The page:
Wednesday, 9 January 2013

Workaholism and daily recovery: A day reconstruction study of leisure activities

an article by Arnold B. Bakker and Wido Oerlemans (Erasmus University Rotterdam, The Netherlands), Evangelia Demerouti (Eindhoven University of Technology, The Netherlands) and Sabine Sonnentag (University of Mannheim, Germany) published in Journal of Organizational Behavior Volume 34 Issue 1 (January 2013)


This study among 85 individuals used a day reconstruction approach to examine whether workaholism moderates the relationship between daily activities during non-work time and daily well-being in the evening (evening happiness, momentary vigour before bedtime, and momentary recovery before bedtime).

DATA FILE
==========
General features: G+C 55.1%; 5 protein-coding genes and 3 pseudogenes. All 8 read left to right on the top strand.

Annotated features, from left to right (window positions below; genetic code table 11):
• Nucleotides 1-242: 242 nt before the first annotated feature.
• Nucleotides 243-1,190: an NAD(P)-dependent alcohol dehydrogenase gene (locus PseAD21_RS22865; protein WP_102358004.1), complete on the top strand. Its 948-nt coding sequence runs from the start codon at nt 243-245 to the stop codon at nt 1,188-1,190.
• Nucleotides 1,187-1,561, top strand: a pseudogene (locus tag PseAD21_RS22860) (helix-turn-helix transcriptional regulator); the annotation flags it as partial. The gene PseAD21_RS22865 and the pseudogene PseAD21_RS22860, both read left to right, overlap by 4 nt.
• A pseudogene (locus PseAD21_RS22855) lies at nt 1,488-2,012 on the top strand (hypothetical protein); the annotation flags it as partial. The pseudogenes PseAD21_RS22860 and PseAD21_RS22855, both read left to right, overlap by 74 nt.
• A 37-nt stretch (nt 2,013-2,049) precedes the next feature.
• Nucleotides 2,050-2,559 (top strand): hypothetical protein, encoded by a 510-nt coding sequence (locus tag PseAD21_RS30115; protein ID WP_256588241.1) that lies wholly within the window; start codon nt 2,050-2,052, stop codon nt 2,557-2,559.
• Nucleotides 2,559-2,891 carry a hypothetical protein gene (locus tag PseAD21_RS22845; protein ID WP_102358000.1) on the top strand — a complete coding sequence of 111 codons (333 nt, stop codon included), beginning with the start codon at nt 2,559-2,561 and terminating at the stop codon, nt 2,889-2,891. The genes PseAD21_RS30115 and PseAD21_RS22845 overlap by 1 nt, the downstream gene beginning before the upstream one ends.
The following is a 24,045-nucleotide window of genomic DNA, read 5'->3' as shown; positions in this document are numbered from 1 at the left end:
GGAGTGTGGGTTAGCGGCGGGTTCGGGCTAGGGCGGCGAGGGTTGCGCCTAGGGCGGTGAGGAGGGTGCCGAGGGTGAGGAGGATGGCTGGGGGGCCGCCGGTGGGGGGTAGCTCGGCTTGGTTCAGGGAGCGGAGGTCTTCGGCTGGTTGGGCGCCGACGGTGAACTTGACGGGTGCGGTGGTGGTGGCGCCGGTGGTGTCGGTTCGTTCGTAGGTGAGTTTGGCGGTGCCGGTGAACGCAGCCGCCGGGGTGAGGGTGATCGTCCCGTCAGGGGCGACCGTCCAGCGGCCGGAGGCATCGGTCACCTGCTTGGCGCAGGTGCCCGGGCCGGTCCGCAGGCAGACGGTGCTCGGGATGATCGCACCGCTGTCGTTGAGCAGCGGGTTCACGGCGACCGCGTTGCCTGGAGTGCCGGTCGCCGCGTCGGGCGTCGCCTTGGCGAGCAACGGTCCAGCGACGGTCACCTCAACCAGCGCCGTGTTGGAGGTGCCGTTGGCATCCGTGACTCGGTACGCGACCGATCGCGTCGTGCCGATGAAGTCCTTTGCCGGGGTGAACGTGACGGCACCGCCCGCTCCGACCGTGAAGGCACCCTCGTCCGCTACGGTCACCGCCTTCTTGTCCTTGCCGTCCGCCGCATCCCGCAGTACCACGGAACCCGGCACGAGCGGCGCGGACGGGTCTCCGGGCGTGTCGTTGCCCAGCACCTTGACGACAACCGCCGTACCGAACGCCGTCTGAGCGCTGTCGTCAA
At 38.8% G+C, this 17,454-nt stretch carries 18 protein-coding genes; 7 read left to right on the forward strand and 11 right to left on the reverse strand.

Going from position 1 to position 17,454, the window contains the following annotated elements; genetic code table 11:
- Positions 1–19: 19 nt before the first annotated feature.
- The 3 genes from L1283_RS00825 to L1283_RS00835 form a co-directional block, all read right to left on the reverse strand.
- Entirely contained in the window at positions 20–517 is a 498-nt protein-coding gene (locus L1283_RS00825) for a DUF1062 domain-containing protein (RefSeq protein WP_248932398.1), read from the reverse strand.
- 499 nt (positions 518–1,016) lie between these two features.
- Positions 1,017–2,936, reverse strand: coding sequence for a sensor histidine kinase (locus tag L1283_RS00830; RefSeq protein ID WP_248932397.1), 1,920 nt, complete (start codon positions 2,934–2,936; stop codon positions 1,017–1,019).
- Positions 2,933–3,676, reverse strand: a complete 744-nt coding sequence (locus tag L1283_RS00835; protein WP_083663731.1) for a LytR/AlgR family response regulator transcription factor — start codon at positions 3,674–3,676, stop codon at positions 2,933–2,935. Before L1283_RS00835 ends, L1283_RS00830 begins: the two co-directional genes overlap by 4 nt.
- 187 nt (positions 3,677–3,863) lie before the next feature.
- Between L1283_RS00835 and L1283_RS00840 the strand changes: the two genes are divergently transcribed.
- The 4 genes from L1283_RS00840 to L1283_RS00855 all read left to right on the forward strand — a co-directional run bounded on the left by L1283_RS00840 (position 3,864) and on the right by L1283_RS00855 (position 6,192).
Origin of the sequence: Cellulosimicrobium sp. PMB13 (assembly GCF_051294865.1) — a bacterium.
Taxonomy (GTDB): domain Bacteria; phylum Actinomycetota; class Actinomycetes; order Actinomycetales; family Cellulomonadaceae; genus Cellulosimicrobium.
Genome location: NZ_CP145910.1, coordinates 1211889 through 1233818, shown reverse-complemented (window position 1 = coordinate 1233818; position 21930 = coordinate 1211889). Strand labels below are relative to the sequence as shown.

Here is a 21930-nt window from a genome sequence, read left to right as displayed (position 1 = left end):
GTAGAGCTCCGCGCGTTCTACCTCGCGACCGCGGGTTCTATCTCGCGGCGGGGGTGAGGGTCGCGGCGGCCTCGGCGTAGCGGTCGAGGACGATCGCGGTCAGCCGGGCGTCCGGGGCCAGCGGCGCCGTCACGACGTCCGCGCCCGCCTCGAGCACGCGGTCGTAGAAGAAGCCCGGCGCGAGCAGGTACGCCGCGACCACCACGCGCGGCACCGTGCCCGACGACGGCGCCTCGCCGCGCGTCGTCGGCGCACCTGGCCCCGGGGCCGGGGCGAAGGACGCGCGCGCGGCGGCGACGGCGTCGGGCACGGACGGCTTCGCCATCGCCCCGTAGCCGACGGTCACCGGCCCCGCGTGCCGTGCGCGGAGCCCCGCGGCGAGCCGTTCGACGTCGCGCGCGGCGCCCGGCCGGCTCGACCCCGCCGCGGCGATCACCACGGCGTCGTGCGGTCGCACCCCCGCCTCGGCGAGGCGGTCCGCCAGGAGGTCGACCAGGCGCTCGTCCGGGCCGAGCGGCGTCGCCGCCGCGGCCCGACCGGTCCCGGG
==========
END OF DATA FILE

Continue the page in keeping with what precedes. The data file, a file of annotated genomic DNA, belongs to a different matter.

Specifically, it was hypothesised that daily work-related activities during the evening have a stronger negative relationship with daily well-being for employees high (versus low) in workaholism and that daily physical and social activities have a stronger positive relationship with well-being for employees high (versus low) in workaholism.

The results of multilevel analyses largely supported the hypotheses for daily physical and work-related activities but not for social activities during non-work time.

These findings imply that organisations should not encourage their employees and particularly those who score high on workaholism to work during non-work time and instead promote physical exercise.

Copyright © 2012 John Wiley & Sons, Ltd.

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